If you thought leaving your teens behind meant leaving acne behind, think again!
Unfortunately zits, spots and pimples are popping up when people are focussed on careers, relationships or teens of their own.
Acne will affect an estimated 85% of us at some stage of our lives. For most people, this will be in their teens but dermatologists have been noticing more adults, predominantly women, with acne.
According to Professor Kurt Gebauer, Fremantle dermatologist and All About Acne co-chair, adult acne (also known as hormonal acne) affects more females than males, and typically refers to those aged 25 and over.
In fact, in western societies, one-third of total acne visits to dermatologists are made by women over 25 years.
“There are two groups who are affected by adult acne – those whose acne occurred in adolescence and followed them into adult life while others who were lucky enough to avoid the teen curse, suddenly find it later in life, but this is less common,” he added.
What causes adult acne?
From hormones and family history, to stress and having children later in life, there are several theories about what causes adult acne. Polycystic ovarian syndrome (PCOS) is one health condition that often causes acne.
“What we do know is that hormonal acne is different to teen acne. Teen acne is usually more severe in the oily T-zone of the face while hormonal acne features more on the jaw line, chin and neck. However a recent international study has challenged this, suggesting female adult acne is found all over the face,” explained Professor Gebauer.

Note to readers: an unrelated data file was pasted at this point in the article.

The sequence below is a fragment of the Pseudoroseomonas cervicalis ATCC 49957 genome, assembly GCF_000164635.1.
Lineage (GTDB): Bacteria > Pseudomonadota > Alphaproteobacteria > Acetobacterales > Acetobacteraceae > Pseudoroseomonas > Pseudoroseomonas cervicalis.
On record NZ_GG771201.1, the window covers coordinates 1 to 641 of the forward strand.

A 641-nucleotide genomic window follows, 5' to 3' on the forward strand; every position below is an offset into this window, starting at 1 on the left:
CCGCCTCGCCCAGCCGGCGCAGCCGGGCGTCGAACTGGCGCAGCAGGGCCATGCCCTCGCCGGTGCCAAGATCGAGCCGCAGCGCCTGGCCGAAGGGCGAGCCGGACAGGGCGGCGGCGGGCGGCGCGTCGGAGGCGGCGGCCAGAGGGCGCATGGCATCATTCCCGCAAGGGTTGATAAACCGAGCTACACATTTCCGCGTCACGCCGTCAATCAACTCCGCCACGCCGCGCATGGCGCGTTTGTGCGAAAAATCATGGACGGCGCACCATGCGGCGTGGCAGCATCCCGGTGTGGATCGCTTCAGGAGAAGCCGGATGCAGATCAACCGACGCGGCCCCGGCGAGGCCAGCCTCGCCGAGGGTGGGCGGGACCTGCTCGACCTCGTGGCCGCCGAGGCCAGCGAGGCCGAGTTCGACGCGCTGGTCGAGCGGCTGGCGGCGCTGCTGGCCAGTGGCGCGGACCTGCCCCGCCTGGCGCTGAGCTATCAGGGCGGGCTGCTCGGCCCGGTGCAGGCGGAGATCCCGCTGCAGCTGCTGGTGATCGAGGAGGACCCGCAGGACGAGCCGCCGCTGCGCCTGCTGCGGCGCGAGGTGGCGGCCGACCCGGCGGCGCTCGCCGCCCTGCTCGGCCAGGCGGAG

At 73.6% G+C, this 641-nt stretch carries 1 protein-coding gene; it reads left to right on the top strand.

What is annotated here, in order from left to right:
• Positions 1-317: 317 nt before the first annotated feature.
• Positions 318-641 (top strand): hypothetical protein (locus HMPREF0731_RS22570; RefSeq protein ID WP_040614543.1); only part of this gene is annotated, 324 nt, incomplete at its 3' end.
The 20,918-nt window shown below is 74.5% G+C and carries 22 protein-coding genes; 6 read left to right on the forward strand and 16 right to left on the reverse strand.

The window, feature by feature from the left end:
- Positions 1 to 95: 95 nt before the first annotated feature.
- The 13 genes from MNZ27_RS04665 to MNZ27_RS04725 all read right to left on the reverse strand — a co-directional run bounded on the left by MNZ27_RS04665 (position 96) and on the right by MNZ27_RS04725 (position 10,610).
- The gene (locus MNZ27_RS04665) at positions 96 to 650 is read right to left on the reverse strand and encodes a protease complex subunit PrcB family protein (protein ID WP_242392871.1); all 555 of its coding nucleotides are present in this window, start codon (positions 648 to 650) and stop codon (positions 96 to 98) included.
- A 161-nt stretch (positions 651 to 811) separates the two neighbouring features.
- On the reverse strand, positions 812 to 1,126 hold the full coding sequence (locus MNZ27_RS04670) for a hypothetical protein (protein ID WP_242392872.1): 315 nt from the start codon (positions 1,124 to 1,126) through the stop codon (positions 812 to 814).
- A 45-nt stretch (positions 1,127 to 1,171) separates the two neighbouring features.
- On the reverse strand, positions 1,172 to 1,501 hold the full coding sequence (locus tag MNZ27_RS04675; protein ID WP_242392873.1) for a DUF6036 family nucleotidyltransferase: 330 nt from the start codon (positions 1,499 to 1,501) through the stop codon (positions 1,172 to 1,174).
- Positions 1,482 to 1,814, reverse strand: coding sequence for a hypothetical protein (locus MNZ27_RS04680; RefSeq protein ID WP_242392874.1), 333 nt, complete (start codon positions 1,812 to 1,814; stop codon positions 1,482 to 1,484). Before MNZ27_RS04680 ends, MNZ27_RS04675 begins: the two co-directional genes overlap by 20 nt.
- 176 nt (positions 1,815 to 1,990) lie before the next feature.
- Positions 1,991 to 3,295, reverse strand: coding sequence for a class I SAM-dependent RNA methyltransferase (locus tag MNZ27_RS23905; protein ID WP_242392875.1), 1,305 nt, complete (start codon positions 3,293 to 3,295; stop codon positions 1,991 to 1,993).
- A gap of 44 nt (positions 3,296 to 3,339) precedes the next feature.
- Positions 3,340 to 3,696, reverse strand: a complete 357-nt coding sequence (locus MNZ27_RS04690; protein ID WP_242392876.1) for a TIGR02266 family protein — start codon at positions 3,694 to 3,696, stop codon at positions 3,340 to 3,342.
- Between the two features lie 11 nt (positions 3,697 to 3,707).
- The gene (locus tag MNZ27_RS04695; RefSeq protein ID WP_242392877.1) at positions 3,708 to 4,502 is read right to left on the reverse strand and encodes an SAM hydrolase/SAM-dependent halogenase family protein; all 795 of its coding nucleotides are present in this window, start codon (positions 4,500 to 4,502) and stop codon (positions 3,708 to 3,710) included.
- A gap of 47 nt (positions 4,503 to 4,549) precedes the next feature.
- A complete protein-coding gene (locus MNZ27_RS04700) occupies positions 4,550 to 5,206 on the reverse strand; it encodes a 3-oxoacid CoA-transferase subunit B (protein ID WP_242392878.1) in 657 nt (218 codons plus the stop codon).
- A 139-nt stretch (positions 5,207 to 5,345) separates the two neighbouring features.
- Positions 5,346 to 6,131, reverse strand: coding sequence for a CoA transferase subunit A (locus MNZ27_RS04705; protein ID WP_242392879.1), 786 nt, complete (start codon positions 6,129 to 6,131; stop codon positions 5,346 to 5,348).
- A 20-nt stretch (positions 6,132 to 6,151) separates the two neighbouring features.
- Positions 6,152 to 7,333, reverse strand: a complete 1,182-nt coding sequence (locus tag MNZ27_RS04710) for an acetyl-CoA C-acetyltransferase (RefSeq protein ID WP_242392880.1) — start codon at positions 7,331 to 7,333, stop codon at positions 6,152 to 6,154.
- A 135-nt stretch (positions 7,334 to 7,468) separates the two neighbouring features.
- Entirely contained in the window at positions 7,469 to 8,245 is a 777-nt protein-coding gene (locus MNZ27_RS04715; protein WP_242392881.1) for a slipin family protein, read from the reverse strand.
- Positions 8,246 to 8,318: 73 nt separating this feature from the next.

“Adult skin, particularly in females, is also drier and more fragile than teenage skin.”
The good news is the increasing number of acne treatments that are now available with some of them, specifically relevant for adult women.
Treatments for adult acne
Adult acne can be unexpected and frustrating but you can do something about it.
“Hormonal therapy, which is mainly the oral contraceptive pill, tends to be used more often than oral antibiotics as some women are concerned by the thrush risk,” explained Professor Gebauer.
“Topical therapies include a wide range of creams and gels applied to the skin. They include antibiotics, retinoids and combination treatments These are effective but can be problematic if you’re a heavy user of cosmetics, tend to overuse cleansers and masks or have cosmetic procedures. All of this can irritate the skin and lead to topical treatments not being applied appropriately and therefore less effective.”
Inappropriate use of skin care and cosmetics can make your acne worse or reduce the effectiveness of acne treatments so ensure to discuss this with your doctor. Some newer treatments only require a once daily application which may help more people to use the treatment as required.
“There have been further developments with light therapies which may appeal to women who’d prefer not to take medications or have to worry about a daily treatment. Cost is likely to be the key consideration with light therapies,” said Professor Gebauer.
Adult women can also have severe acne and oral isotretinoin remains the most well researched, evidence-based acne treatment we have. It is a powerful medication and more recently, a low dose option has become available.
“Acne treatment needs to be tailored to the individual. Just because someone you knew had a great result with one treatment doesn’t mean it will work for you.
"Discuss your acne and how it’s making you feel with your doctor. You may be all grown up but acne is a very visible condition and the potential psychological impact can be the same if you're 16 or 36,” concluded Professor Gebauer.